I turned in the manuscript for Your Money: The Missing Manual on Friday, January 15th (the one-year anniversary of Paul’s death), but that wasn’t the end of the work. No indeed. Right away, I dove into a marathon ten-day editing session. One by one, I’ve gone back over each chapter, polishing the prose and eradicating errors.

As part of this process, I called an emergency meeting of the Woodstock Writers Guild. Though our group hasn’t met for a couple of years, the fellas were kind enough to pitch in last Wednesday, each person critiquing three chapters.

Dave happened to draw the debt chapter, in which I have a section about the dangers of compulsive spending (something with which I am very familiar). “You want to be careful here,” he told me. “It’s almost like you’re giving psychological advice. Besides, do you really know that compulsive spending is a psychological disorder?”

This sort of threw a monkey wrench into the chapter, something I’d have to fix. I put the chapter on the backburner to deal with later.

Then, by a stroke of great fortune, on Saturday I received e-mail from Brad Klontz, a psychologist in Hawaii. He was pimping his new book, Mind Over Money: Overcoming the Money Disorders That Threaten Our Financial Health, which includes a section on compulsive spending. “Let me know if you are interested and I will send you a copy,” Klontz wrote.

“I’d love to see your book,” I wrote back. “But I need it today.” I told him instead that I’d head out to pick up a copy at Powell’s.

I didn’t get up to Powell’s on Saturday — I was too busy editing. In fact, I’ve basically lived in this damn office for the past month now. And for the past week, I’ve been working non-stop to finish my edits. (I have a hard deadline tonight at midnight, though I’m sure my editor would like to have all the chapters before that.) I’m down to my last two chapters now, including the chapter about debt, for which it’d be nice to have a copy of Klontz’s book.

So, late this morning, I managed to squeeze in a trip to Powell’s. I drove up, sunroof open to the blue sky, parked by the Bagdad theater and dashed across the street. Alas, Powell’s wasn’t open. They were closed for inventory until noon. No problem. Since it was only 11:51, I decided to grab a bite to eat.

The Hawthorne district is packed with funky restaurants, most of which I’ve never visited before. One such place caught my eye today: Nick’s Coney Islands. “A hot dog sounds great,” I thought, so I crossed the street to give it a try. The place was perfect: No nonsense, just coneys, burgers, and fries. I sat at the counter and ordered a coney dog and a diet coke. (I’m pretty much living on diet soda today; I need to stay awake to finish my book!)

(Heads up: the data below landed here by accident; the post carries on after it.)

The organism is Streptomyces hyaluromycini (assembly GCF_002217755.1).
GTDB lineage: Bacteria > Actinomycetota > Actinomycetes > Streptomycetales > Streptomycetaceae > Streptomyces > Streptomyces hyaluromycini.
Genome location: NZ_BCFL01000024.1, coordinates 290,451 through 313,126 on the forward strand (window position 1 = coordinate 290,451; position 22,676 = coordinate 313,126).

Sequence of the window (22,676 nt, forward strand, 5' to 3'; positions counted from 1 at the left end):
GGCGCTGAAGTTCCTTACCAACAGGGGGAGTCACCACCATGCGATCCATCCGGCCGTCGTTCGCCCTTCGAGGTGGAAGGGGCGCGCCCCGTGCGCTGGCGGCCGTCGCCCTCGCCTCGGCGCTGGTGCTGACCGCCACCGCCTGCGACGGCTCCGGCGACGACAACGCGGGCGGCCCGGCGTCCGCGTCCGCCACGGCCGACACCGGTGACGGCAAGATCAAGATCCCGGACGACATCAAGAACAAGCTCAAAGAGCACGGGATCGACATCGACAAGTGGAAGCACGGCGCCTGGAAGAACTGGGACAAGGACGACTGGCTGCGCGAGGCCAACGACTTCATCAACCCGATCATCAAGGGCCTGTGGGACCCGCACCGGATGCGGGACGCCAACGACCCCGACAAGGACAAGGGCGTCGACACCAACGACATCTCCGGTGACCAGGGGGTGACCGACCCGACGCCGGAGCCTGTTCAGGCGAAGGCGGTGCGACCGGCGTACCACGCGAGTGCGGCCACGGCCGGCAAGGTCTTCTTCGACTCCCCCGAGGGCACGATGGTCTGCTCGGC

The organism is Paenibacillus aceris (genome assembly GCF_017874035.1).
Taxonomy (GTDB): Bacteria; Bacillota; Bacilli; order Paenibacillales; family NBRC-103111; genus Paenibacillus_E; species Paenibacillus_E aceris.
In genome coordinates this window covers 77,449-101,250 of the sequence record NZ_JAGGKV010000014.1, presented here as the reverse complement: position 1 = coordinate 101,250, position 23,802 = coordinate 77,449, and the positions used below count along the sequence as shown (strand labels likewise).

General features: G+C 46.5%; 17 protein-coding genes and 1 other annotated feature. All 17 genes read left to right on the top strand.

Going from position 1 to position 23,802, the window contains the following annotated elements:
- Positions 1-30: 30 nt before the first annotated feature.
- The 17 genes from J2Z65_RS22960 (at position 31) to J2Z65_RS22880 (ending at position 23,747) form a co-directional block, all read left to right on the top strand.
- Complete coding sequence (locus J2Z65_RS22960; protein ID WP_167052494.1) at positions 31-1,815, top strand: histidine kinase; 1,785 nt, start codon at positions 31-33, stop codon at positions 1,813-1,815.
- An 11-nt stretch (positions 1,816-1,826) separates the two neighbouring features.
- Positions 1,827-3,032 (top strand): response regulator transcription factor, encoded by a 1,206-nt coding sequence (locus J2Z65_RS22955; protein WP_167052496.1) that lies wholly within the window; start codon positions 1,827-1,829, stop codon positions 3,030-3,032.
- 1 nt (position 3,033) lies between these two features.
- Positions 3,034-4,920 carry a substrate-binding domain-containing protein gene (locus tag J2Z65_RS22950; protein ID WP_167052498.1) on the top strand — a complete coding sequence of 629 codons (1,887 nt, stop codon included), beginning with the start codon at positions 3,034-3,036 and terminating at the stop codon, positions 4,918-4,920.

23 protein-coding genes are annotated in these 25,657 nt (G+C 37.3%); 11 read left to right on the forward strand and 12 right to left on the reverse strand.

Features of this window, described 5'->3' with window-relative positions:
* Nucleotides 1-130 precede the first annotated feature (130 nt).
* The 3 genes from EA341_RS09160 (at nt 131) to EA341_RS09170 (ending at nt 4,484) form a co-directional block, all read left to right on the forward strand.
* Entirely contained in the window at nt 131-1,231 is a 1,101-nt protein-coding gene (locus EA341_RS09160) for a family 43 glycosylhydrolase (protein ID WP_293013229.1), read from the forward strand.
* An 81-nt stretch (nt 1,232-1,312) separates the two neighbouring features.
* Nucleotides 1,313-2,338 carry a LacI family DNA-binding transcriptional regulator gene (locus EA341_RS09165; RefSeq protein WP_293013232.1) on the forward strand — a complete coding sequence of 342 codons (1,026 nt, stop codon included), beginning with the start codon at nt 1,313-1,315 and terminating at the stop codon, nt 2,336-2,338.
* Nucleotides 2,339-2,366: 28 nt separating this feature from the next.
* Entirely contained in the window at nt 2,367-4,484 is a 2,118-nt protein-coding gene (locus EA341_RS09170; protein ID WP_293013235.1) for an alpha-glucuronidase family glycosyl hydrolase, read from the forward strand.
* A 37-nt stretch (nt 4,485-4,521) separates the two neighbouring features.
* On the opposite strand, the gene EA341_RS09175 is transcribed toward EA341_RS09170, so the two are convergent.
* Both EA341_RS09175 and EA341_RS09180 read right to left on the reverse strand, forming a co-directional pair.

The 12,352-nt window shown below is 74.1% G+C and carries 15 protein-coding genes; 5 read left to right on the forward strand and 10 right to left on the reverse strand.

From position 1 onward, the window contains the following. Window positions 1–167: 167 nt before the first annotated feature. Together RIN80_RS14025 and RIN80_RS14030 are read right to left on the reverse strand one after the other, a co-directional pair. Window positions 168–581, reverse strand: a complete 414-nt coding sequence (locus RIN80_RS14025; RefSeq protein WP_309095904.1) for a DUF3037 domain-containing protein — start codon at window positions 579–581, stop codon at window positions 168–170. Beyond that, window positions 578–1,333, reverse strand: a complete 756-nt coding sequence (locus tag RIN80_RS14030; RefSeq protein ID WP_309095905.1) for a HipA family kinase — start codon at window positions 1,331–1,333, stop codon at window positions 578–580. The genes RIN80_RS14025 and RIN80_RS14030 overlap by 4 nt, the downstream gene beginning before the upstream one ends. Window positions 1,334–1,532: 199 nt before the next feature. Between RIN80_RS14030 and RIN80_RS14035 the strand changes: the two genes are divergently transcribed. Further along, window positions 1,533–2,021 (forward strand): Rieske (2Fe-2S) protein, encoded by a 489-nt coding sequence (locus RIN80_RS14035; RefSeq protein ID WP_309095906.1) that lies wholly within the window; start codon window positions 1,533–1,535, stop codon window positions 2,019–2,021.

While I ate, the waitress chatted with me. “It’s a beautiful day,” she said, pointing outside at the sunny streets.

“Yeah,” I said. “It’s gorgeous.”

“It makes me wish it was spring,” she said. “I’m from New York, so I’m used to winter weather, but days like this make me wish spring was here already.”

“Me too,” I said.

Taylor Swift’s “You Belong to Me” came on the radio. The waitress belted it out, paying no mind to me or the other customers. I tapped my foot to the beat.

“Have a great day,” the waitress said as I left. “You too,” I said. I left her a big tip.

I just missed the light at the crosswalk, so I had to wait. “Wanna sign my petition?” asked the kid on the corner. He looked like a beatnik or a Bolshevik. “It’s to stop off-shore drilling.”

I don’t normally sign petitions, but it was a beautiful day. Plus, I had to wait for the light, anyhow. I filled out the form. “Hey!” said the beatnik. “You live on Lee?!? Me too!” That seemed odd since Lee is a very short street. He told me which house he lived in, and I told him which one was mine.

“Thanks,” he said, as I crossed the street. “Have a great day.”

In Powell’s, I picked up a copy of Mind Over Money (along with the new edition of The 4-Hour Workweek and a book about budgeting, all last-minute research material). As I waited to cross back over to the other side, I realized that the man in the sunglasses standing next to me was actually my new friend, Chris Guillebeau.

“Chris!” I said. He looked at me for a minute, trying to figure out who I was. (To be fair, I’m very very scruffy today: Unshowered, unshaven, slovenly dressed — the usual.)

“Hey!” he said as his bus pulled up. “How’s it going, J.D.? What are you doing up here? I’ve gotta catch the bus, but I’ll see you Wednesday night, right?”

“Yup!” I said, smiling as he climbed on board.

Altogether, it was a slightly surreal hour, but fun too. It’s strange how all these connections tie together sometimes.

But now I need to get back to work. I have eleven hours to finish editing my book. I think I’ll do it, but just barely. And if I do, I’ll be able to say today was a beautiful day.

3 Replies to “A Beautiful Day”

  1. dowingba says:

    As much as I automatically hate all popular music, Taylor Swift is actually pretty awesome.

  2. Matt Jabs says:

    Sounds like a fun afternoon!

    I’m visualizing you walking down the street (almost skipping) whistling as you go… Jiminy Cricket on your shoulder taking it all in and whistling along with you. 🙂

  3. Hey! Sorry it took me a while to come over. What a great writeup — I tell everyone that J.D. Roth is the master of descriptive narrative. Here’s proof!

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